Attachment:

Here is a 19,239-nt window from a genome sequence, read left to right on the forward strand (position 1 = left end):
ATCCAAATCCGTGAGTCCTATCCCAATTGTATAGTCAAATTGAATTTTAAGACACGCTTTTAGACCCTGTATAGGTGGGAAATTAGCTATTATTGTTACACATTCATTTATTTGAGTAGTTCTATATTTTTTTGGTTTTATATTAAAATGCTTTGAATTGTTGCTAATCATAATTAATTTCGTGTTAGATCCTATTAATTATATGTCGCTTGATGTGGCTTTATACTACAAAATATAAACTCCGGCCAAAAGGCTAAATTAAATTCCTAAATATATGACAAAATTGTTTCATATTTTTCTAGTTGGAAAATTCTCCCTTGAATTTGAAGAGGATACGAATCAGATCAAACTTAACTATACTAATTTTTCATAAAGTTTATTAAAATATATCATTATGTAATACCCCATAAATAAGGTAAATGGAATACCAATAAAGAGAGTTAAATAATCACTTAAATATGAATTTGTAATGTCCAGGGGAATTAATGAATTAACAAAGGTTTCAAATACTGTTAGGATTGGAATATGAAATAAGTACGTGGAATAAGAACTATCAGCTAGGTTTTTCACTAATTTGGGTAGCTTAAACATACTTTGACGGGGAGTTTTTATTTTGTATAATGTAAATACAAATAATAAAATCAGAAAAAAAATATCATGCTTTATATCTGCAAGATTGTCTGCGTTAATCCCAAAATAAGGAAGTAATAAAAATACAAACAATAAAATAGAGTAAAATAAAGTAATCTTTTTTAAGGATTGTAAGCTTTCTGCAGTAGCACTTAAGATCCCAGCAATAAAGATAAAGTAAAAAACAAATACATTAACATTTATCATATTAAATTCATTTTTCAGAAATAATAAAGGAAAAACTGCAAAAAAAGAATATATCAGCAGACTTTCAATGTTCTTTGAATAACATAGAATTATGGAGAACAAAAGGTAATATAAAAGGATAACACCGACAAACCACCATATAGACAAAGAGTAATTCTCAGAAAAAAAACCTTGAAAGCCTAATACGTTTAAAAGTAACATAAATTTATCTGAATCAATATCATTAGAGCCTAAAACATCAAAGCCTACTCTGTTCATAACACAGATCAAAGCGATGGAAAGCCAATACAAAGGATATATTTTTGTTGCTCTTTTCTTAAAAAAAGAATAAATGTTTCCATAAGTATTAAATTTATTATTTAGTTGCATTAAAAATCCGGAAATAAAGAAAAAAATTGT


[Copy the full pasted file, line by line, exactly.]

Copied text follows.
Here is a 19,239-nt window from a genome sequence, read left to right on the forward strand (position 1 = left end):
ATCCAAATCCGTGAGTCCTATCCCAATTGTATAGTCAAATTGAATTTTAAGACACGCTTTTAGACCCTGTATAGGTGGGAAATTAGCTATTATTGTTACACATTCATTTATTTGAGTAGTTCTATATTTTTTTGGTTTTATATTAAAATGCTTTGAATTGTTGCTAATCATAATTAATTTCGTGTTAGATCCTATTAATTATATGTCGCTTGATGTGGCTTTATACTACAAAATATAAACTCCGGCCAAAAGGCTAAATTAAATTCCTAAATATATGACAAAATTGTTTCATATTTTTCTAGTTGGAAAATTCTCCCTTGAATTTGAAGAGGATACGAATCAGATCAAACTTAACTATACTAATTTTTCATAAAGTTTATTAAAATATATCATTATGTAATACCCCATAAATAAGGTAAATGGAATACCAATAAAGAGAGTTAAATAATCACTTAAATATGAATTTGTAATGTCCAGGGGAATTAATGAATTAACAAAGGTTTCAAATACTGTTAGGATTGGAATATGAAATAAGTACGTGGAATAAGAACTATCAGCTAGGTTTTTCACTAATTTGGGTAGCTTAAACATACTTTGACGGGGAGTTTTTATTTTGTATAATGTAAATACAAATAATAAAATCAGAAAAAAAATATCATGCTTTATATCTGCAAGATTGTCTGCGTTAATCCCAAAATAAGGAAGTAATAAAAATACAAACAATAAAATAGAGTAAAATAAAGTAATCTTTTTTAAGGATTGTAAGCTTTCTGCAGTAGCACTTAAGATCCCAGCAATAAAGATAAAGTAAAAAACAAATACATTAACATTTATCATATTAAATTCATTTTTCAGAAATAATAAAGGAAAAACTGCAAAAAAAGAATATATCAGCAGACTTTCAATGTTCTTTGAATAACATAGAATTATGGAGAACAAAAGGTAATATAAAAGGATAACACCGACAAACCACCATATAGACAAAGAGTAATTCTCAGAAAAAAAACCTTGAAAGCCTAATACGTTTAAAAGTAACATAAATTTATCTGAATCAATATCATTAGAGCCTAAAACATCAAAGCCTACTCTGTTCATAACACAGATCAAAGCGATGGAAAGCCAATACAAAGGATATATTTTTGTTGCTCTTTTCTTAAAAAAAGAATAAATGTTTCCATAAGTATTAAATTTATTATTTAGTTGCATTAAAAATCCGGAAATAAAGAAAAAAATTGT